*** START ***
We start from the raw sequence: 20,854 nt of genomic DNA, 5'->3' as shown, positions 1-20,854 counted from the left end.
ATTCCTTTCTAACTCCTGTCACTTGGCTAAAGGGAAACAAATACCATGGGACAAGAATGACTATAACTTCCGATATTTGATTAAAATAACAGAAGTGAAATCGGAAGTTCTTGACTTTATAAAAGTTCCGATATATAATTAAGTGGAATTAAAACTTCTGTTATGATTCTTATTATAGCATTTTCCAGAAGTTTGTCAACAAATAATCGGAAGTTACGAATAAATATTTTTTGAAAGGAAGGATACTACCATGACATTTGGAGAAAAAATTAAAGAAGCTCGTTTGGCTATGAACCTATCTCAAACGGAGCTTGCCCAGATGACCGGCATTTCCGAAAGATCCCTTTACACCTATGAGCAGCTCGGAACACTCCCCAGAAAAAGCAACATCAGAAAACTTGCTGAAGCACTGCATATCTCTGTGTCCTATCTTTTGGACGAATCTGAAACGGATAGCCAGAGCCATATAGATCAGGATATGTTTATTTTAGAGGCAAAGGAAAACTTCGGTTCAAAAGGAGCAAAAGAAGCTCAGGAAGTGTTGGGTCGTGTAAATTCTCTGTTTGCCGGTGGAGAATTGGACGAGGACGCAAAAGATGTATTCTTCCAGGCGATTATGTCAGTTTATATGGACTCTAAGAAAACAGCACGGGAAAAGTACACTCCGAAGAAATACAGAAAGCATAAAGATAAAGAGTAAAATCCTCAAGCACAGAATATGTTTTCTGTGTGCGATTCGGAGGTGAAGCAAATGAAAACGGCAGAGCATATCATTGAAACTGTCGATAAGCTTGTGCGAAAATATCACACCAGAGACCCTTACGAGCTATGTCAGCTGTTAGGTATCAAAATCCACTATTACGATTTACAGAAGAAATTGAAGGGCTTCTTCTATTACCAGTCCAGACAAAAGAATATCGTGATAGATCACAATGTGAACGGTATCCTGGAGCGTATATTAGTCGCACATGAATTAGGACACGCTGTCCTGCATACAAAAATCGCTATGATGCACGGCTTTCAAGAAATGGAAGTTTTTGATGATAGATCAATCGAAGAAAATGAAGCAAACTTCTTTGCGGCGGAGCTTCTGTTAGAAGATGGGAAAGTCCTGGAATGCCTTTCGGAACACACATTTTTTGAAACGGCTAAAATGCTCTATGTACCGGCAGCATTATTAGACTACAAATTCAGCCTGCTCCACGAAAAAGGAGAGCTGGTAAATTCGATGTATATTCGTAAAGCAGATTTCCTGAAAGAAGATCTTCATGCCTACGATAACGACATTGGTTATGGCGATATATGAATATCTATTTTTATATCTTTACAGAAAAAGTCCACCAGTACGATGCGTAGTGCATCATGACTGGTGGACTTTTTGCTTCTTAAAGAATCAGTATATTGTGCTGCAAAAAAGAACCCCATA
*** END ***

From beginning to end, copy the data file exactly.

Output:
We start from the raw sequence: 20,854 nt of genomic DNA, 5'->3' as shown, positions 1-20,854 counted from the left end.
ATTCCTTTCTAACTCCTGTCACTTGGCTAAAGGGAAACAAATACCATGGGACAAGAATGACTATAACTTCCGATATTTGATTAAAATAACAGAAGTGAAATCGGAAGTTCTTGACTTTATAAAAGTTCCGATATATAATTAAGTGGAATTAAAACTTCTGTTATGATTCTTATTATAGCATTTTCCAGAAGTTTGTCAACAAATAATCGGAAGTTACGAATAAATATTTTTTGAAAGGAAGGATACTACCATGACATTTGGAGAAAAAATTAAAGAAGCTCGTTTGGCTATGAACCTATCTCAAACGGAGCTTGCCCAGATGACCGGCATTTCCGAAAGATCCCTTTACACCTATGAGCAGCTCGGAACACTCCCCAGAAAAAGCAACATCAGAAAACTTGCTGAAGCACTGCATATCTCTGTGTCCTATCTTTTGGACGAATCTGAAACGGATAGCCAGAGCCATATAGATCAGGATATGTTTATTTTAGAGGCAAAGGAAAACTTCGGTTCAAAAGGAGCAAAAGAAGCTCAGGAAGTGTTGGGTCGTGTAAATTCTCTGTTTGCCGGTGGAGAATTGGACGAGGACGCAAAAGATGTATTCTTCCAGGCGATTATGTCAGTTTATATGGACTCTAAGAAAACAGCACGGGAAAAGTACACTCCGAAGAAATACAGAAAGCATAAAGATAAAGAGTAAAATCCTCAAGCACAGAATATGTTTTCTGTGTGCGATTCGGAGGTGAAGCAAATGAAAACGGCAGAGCATATCATTGAAACTGTCGATAAGCTTGTGCGAAAATATCACACCAGAGACCCTTACGAGCTATGTCAGCTGTTAGGTATCAAAATCCACTATTACGATTTACAGAAGAAATTGAAGGGCTTCTTCTATTACCAGTCCAGACAAAAGAATATCGTGATAGATCACAATGTGAACGGTATCCTGGAGCGTATATTAGTCGCACATGAATTAGGACACGCTGTCCTGCATACAAAAATCGCTATGATGCACGGCTTTCAAGAAATGGAAGTTTTTGATGATAGATCAATCGAAGAAAATGAAGCAAACTTCTTTGCGGCGGAGCTTCTGTTAGAAGATGGGAAAGTCCTGGAATGCCTTTCGGAACACACATTTTTTGAAACGGCTAAAATGCTCTATGTACCGGCAGCATTATTAGACTACAAATTCAGCCTGCTCCACGAAAAAGGAGAGCTGGTAAATTCGATGTATATTCGTAAAGCAGATTTCCTGAAAGAAGATCTTCATGCCTACGATAACGACATTGGTTATGGCGATATATGAATATCTATTTTTATATCTTTACAGAAAAAGTCCACCAGTACGATGCGTAGTGCATCATGACTGGTGGACTTTTTGCTTCTTAAAGAATCAGTATATTGTGCTGCAAAAAAGAACCCCATA